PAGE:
Operations on the F-16 started for the 31st squadron in 1982 when it converted from the F-104G Starfighter. The squadron has been a part of the 10th Wing for its entire lifespan. It has become one of the more famous squadrons in the BAF because of its Tiger mascot, often portrayed in special paint schemes. Infact it was a founding member of the famous NATO Tiger Association. This association unites all the NATO and partnership countries that have a Tiger as their mascot.
With the (almost) annual Tiger Meet, the squadron has been the winner of the Silver Tiger Trophy for 6 times over the past 40 years, marking the professionalism of the entire squadron.
With the first major restructuring after the end of the Cold War the squadron escaped the axe, although it lost 6 aircraft of its operational strength. Keeping 12 aircraft operational for NATO duty from 1996 onwards, just as all the other Belgian Air Force F-16 squadrons.
The squadron was also responsible for the strike role together with its sister squadron, the 23rd. Although a public secret, it is generally believed that Kleine Brogel AB hosts tactical nuclear devices of the B-61 type. This is a part of NATO deterrence which is still a key cornerstone of the alliances strategy till this day.
BAF F-16AM #FA-94
from 31 sqn is turning after take-off with the strakes visible at Kleine Brogel AB on July 20th, 2005. [Photo by Nico van Remmerden]
With the limited availability of fighters within the Belgian Air Force, it became apparent that all F-16s should be used in a swing-role concept. During the following years, 31 squadron was thus also converted from a pure air-to-ground squadron to a multi-role squadron also capable of performing air-to-air missions when it was required. Especially with the introduction of the MLU version of the F-16 in late 2002, the capabilities of the squadron in the different domains grew drastically. This update provided some state-of-the-art technology with the introduction of BVR missiles and precision-guided air-to-ground weapons like the AGM-65 missile and GBU-type weapons.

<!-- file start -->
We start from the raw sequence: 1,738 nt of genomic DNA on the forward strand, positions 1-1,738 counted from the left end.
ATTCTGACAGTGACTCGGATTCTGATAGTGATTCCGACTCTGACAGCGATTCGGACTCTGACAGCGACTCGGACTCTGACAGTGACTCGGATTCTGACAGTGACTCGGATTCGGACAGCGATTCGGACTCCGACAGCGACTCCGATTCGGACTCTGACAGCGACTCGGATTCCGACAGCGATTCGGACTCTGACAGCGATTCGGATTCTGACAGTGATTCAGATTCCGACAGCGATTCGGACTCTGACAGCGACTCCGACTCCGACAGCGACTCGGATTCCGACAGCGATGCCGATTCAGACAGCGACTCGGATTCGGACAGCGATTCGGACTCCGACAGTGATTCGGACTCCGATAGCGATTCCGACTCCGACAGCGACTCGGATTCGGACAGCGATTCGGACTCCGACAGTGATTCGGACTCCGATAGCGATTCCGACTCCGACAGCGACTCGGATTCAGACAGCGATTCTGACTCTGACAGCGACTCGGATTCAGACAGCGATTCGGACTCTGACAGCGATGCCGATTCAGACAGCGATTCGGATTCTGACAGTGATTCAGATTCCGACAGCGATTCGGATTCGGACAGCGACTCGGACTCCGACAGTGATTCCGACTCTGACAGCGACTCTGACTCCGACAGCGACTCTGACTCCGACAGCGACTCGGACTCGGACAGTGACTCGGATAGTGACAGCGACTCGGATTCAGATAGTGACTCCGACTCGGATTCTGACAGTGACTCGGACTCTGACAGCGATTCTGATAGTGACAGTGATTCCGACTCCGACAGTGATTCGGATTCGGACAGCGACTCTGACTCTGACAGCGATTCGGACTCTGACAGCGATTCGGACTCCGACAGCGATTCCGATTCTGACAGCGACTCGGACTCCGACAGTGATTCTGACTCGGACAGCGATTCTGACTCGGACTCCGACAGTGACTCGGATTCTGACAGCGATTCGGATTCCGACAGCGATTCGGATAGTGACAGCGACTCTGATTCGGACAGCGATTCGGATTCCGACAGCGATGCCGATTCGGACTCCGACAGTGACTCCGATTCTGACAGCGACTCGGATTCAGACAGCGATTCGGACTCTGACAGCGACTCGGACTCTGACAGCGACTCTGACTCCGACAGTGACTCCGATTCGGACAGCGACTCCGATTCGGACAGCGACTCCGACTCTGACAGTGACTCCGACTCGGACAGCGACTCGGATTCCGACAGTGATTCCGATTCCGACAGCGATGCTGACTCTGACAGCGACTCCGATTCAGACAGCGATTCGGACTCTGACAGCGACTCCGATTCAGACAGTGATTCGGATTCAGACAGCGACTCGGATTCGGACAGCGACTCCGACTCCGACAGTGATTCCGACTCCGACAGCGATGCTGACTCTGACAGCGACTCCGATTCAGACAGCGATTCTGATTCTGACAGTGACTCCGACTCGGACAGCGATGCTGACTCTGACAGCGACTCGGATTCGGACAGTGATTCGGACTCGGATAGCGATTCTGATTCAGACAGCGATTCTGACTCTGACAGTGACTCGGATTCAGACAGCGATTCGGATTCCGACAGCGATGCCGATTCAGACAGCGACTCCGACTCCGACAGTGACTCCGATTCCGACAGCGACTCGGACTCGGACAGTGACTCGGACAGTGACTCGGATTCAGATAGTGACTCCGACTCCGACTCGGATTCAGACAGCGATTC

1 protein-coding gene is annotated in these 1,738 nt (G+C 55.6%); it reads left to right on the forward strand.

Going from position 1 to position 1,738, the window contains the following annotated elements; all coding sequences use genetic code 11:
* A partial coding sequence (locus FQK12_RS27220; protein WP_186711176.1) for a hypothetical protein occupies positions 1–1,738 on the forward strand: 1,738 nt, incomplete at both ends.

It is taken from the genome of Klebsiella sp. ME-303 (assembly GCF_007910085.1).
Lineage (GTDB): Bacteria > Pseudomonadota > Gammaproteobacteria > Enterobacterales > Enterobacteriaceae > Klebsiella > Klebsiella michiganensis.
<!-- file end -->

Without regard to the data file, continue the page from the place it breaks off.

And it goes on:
In 2002 the last major reorganization took place. Because of the fact that all squadrons had a multi-role task at that time, it proved more efficient to have 18 aircraft in every squadron. With the disbandment of the 23rd squadron within the 10th Wing, 31 squadron received half of its 12 airframes, thus having 18 F-16s at their disposal again.
Unfortunately, the increase in aircraft made available was quickly changed when in late 2003 the Belgian government announced a further reduction of the F-16 fleet as part of a cost reducing effort for the armed forces. This will mean that 31 squadron will loose 1/3rd of their F-16s again and will keep 12 planes operational in 2015.
In the meantime, the updates on the F-16 airframe keep going on. Installing new mission software makes it possible to introduce new weapon systems like new short range A/A missiles, Link 16, HMCS and new precision guided weapons like the JDAM and JSOW. These weapons will be introduced with the Belgian Air Force in the following years and will further enhance the squadron's capacities.
BAF F-16A block 15 #FA-72
of 31 sqn is seen at the Open House at Kleine Brogel AB in 1991. [Photo by Ed Groenendijk]